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Deltaic responses to changes in river regimes

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Deltas form at the mouths of rivers, where sediments are supplied to the marine system at a rate faster than coastal currents are able to remove them. Within the time frame of the last 6000 years, with relatively stable sea level, the relationship between the river, the longshore drift and the receiving basin, permitted variations in the rate of growth of the landform. The principal features and known histories of sedimentation, together with its controls in a selection of 10 of the best-known deltas of the world, are outlined. The changes are related, as far as possible, to known developments in land use, of river conditions, or other controls (as appropriate). These observations apply principally to sediment transport, but the variability of the freshwater discharge also has significant impact on the receiving waters; this leads to habitat modification during times of channel abandonment, as new depositional lobes are created. (C) 2002 Elsevier Science B.V. All rights reserved.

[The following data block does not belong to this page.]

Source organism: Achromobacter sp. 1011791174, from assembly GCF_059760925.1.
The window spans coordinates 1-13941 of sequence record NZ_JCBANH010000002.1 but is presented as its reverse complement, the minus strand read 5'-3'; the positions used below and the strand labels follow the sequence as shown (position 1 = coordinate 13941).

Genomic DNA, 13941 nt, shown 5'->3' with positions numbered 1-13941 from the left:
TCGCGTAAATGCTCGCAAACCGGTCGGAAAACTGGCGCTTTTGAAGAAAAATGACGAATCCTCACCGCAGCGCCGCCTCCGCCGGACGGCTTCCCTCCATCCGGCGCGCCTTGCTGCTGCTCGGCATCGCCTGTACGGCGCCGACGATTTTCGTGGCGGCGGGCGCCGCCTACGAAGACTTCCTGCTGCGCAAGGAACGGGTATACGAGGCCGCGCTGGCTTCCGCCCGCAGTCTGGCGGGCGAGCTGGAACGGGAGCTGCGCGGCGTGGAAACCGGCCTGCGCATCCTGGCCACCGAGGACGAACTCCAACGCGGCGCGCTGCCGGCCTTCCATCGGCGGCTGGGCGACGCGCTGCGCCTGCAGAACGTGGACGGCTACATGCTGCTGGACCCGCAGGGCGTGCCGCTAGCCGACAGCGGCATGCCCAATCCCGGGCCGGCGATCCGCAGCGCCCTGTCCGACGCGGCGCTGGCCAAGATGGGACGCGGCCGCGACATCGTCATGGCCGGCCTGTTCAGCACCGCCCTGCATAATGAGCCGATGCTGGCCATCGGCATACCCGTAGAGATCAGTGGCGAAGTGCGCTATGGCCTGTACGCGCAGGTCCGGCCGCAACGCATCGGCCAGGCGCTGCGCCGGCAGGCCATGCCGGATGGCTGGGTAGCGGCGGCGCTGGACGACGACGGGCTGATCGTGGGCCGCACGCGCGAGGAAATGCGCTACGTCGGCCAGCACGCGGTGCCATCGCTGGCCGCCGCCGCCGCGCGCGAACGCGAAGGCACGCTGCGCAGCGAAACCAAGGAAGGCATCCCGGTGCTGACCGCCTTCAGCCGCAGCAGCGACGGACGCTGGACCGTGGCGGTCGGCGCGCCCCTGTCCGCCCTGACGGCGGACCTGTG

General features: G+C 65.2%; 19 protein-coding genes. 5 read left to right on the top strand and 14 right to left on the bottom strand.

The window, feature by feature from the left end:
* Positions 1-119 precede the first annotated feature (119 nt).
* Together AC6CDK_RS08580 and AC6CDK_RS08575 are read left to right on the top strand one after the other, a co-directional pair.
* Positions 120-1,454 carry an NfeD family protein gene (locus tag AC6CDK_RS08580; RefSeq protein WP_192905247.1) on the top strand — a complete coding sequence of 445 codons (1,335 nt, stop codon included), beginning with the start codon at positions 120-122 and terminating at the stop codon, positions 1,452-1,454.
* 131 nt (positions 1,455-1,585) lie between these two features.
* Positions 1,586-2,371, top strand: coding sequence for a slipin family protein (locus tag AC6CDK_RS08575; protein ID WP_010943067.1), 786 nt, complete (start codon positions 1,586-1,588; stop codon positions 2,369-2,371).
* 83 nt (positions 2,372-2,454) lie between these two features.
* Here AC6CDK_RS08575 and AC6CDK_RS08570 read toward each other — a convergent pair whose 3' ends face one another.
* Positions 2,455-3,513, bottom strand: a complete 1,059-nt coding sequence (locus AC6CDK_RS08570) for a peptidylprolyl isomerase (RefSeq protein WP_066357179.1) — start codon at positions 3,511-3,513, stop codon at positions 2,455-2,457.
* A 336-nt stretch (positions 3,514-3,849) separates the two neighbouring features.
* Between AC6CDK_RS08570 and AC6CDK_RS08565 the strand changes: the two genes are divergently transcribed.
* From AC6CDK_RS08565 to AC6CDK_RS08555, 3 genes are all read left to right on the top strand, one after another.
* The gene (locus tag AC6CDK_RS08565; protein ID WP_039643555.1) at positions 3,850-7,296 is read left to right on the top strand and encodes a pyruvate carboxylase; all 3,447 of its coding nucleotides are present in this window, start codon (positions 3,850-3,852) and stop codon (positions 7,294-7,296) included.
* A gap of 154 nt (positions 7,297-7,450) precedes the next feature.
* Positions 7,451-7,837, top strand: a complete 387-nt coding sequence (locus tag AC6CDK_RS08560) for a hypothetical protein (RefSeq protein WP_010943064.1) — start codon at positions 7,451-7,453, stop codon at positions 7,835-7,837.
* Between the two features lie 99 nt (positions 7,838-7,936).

Original languageEnglish
Pages (from-to)155-170
Number of pages16
Publication statusPublished - Oct 2002

    Research areas

  • deltaic responses, river regimes, change, NILE DELTA, EVOLUTION, SEDIMENT, EGYPT, COAST

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